Future of Champions Trophy back in doubt
The future of the ICC Champions Trophy is back in doubt. It is understood that the tournament is highly likely to be scrapped after the 2021 tournament, in India, and could even be abolished after next year's tournament, in England, should a new ODI league be introduced from 2019.
The Champions Trophy was originally meant to be scrapped after the 2013 edition, but the huge commercial success of that year's tournament in England led to it being retained, at the expense of the World Test Championship that had been scheduled for 2017.
However, now the tournament faces being a victim of the ICC's ongoing review of the structure of international cricket. Under the latest proposals an ODI league, of 13 nations, is being planned from 2019, culminating in a play-off between the leading two sides in 2022.
It is felt that, with an ODI league alongside the World Cup, a third 50-over tournament would be superfluous, adding unnecessarily to the schedule and risking confusion among casual fans by creating three winners of 50-over international tournaments in the space of 24 months.
Although the Champions Trophy has proved hugely popular, in part due to its condensed nature - 15 matches will be played over 18 days in next year's competition - the ICC has never been enamoured with having two marquee tournaments in 50-over cricket alongside the World Twenty20, and had planned to scrap the tournament as far back as 2011.
Over seven editions, and despite the concise nature of the tournament, the Champions Trophy has struggled to build up a clear identity. An additional factor is the anticipated return of the World T20 to a two-year cycle. That proposal is likely to be ratified at the forthcoming ICC Annual Conference in Edinburgh.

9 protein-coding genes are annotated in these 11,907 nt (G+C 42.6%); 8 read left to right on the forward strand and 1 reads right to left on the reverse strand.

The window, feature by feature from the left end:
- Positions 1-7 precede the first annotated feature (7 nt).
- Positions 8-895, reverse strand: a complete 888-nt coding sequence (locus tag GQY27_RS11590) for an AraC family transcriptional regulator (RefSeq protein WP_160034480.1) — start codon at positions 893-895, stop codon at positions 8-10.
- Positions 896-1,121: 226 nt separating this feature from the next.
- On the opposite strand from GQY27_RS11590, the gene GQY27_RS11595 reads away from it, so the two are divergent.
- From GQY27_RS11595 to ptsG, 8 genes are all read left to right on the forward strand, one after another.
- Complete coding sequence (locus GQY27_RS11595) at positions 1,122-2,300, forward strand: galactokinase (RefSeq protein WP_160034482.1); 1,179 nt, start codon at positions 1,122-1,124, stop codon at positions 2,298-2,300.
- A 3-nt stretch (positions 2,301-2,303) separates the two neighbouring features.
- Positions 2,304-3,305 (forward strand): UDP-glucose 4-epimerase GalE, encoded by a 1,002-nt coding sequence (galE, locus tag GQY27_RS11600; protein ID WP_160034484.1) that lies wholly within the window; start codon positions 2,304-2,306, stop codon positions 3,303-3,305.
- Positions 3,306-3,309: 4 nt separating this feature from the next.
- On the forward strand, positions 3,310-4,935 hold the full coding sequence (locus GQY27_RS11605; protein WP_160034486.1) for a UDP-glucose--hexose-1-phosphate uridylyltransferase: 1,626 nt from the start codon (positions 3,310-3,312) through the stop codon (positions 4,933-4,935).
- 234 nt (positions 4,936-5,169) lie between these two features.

As part of the ICC's proposals for reforms to the schedule of the international game, it is envisaged that structured competitions - ICC global events, and the leagues in Test and ODI cricket - would take up less than six months a year, creating ample time for countries to organise extra bilateral cricket, such as the Ashes, and for players to participate in domestic T20 leagues.
The commercial implications of scrapping the Champions Trophy are not a great concern. This is because the extra value of a biennial WT20 would more than offset the costs of its removal.
Indeed, it is understood that senior figures from the ICC have recently met with Star Sports in Dubai to discuss the future of ICC events and whether to retain the Champions Trophy.
It is possible that, as part of the negotiations for Star Sports to broadcast the two extra WT20s in this broadcasting cycle, scheduled for 2018 and 2022, they would agree for the 2021 Champions Trophy to be scrapped.
If it was agreed that the 2021 Champions Trophy would not take place, India, the scheduled hosts for that tournament, would be well-placed to host another WT20, in 2022 or 2024, instead.
Tim Wigmore is a freelance journalist and author of Second XI: Cricket in its Outposts